rules of engagement.

crowd 1.jpg

Do you see these people^^^^^^^^^^ ?

They have come to hear a good story.

Let's not let them down.

There a lot of great writing rules out there. This is just my stab. (Commentary included.) 

1.       Tell the story straightforward in time, without much, or any backstory.  (That said, if the backstory is seriously intriguing, just tell it. It doesn't really matter what's backstory and what's not, as long as it's tense.)

2.       Use simple, clear words, aimed at communicating clearly with the reader, rather than expressing something creatively. (Then again, if you have something breathtakingly creative to express, you should probably just go for it.)

3.       Use cliffhangers at the end of every chapter, so the reader will almost turn the pages by instinct.  (Some may call this pure gimmick. Others will call this pure craftsmanship.)

4.       Seek scenes that will force characters to say or do what they most crave to say or do. Everyone has a nuclear reactor at their core, and while you would never seek to tamper with said reactor in real life, as a writer, your absolutely must.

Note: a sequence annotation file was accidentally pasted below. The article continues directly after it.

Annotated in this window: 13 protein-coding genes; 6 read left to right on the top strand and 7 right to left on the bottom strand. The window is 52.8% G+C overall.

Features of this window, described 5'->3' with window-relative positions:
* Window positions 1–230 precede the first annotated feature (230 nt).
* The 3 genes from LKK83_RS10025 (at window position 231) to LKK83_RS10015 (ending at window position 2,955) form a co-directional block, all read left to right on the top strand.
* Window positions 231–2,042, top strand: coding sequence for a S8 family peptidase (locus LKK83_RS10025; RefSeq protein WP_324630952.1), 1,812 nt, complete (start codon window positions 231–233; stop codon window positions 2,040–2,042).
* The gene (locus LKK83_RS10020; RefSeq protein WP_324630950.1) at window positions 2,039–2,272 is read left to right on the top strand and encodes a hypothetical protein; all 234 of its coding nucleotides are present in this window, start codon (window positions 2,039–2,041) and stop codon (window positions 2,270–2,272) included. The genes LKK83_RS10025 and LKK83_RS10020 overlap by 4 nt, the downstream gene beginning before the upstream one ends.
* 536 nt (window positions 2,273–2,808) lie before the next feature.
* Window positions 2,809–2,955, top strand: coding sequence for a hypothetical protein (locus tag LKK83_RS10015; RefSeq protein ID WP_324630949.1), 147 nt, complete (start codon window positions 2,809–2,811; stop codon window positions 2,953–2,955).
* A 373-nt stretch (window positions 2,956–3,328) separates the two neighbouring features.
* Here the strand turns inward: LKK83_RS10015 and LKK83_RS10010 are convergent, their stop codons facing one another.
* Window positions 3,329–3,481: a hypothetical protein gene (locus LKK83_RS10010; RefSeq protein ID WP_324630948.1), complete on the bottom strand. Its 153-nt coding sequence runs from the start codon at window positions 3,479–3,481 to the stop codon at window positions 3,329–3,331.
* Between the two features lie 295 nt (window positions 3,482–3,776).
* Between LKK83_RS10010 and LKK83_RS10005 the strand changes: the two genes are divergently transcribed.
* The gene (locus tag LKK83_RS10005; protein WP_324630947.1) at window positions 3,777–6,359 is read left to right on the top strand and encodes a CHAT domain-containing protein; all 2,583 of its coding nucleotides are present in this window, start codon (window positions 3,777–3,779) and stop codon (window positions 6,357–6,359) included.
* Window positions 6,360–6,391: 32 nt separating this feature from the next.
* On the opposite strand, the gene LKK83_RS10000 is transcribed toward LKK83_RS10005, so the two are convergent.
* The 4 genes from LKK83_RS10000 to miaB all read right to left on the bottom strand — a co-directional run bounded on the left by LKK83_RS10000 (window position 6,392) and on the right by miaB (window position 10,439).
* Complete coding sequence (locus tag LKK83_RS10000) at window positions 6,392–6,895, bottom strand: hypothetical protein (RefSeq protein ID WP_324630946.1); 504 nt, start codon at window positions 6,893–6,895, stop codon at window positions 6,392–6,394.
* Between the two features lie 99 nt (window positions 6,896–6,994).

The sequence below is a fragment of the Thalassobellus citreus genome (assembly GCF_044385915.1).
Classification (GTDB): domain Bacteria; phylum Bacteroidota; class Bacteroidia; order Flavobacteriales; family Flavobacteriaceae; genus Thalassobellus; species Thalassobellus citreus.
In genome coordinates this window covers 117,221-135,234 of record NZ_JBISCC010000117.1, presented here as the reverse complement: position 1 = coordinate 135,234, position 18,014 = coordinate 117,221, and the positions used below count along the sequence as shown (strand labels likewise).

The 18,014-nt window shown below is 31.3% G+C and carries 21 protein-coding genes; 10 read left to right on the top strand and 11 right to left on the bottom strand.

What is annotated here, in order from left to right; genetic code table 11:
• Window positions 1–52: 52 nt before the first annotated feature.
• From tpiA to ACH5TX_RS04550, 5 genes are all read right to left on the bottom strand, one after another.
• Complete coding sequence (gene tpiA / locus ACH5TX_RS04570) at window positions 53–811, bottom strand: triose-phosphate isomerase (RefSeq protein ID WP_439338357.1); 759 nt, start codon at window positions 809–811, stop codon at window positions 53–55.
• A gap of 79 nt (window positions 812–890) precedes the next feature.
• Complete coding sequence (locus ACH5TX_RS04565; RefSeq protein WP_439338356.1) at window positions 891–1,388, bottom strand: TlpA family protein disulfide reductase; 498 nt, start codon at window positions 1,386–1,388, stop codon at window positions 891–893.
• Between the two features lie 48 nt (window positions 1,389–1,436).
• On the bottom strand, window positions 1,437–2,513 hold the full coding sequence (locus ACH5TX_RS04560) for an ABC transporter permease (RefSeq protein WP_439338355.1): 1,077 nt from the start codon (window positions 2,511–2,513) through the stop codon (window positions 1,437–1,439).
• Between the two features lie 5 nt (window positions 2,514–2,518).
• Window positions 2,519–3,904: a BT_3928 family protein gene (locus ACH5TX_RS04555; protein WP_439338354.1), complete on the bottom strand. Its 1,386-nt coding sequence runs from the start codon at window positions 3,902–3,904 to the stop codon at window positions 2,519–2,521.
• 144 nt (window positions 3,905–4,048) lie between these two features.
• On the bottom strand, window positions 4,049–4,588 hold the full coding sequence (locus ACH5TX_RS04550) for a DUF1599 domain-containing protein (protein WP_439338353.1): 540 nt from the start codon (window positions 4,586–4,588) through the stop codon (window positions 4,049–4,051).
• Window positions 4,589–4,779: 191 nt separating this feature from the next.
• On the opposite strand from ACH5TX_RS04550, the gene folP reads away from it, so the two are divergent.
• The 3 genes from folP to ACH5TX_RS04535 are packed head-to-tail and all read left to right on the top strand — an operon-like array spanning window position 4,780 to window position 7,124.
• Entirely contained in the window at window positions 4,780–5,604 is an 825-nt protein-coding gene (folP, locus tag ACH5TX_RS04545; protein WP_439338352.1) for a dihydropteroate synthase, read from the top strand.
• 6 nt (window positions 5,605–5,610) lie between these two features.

5.       If possible, compact the story into a short time frame, where each action directly causes the next. (This rule can be broken by people more talented than me.)

6.       You are as an ancient storyteller, standing before the fire, in the mouth of a cave. Your job is to relieve your fellow cavemen and women of the burden of their own consciousness. (I stole this from David Mamet.)

7.       No physical descriptions shall appear, beyond the bare minimum, unless they advance the story in some way, or illuminate a critical aspect of character.  (Or, unless they are utterly joyful, or insanely  irresistible.)

8.       Feature characters with bottomless desire, facing obstacle after obstacle.  (Also, people who seem normal, but you illuminate their weirdness[ or people who seem weird, and yet you illuminate their familiarity.)

9.       If I'm not excited about telling it, you won't be excited about hearing it.

10.     Remember, and this is the most important rule: The reader is a person, just like you. It's like you're sitting next to them on a 6 hour car trip. Take care of them. Help them understand. Keep them entertained. Do not waste their time. Be a good companion. (And if shattering any of the other nine rules will help you follow this last rule, then shatter with prejudice.)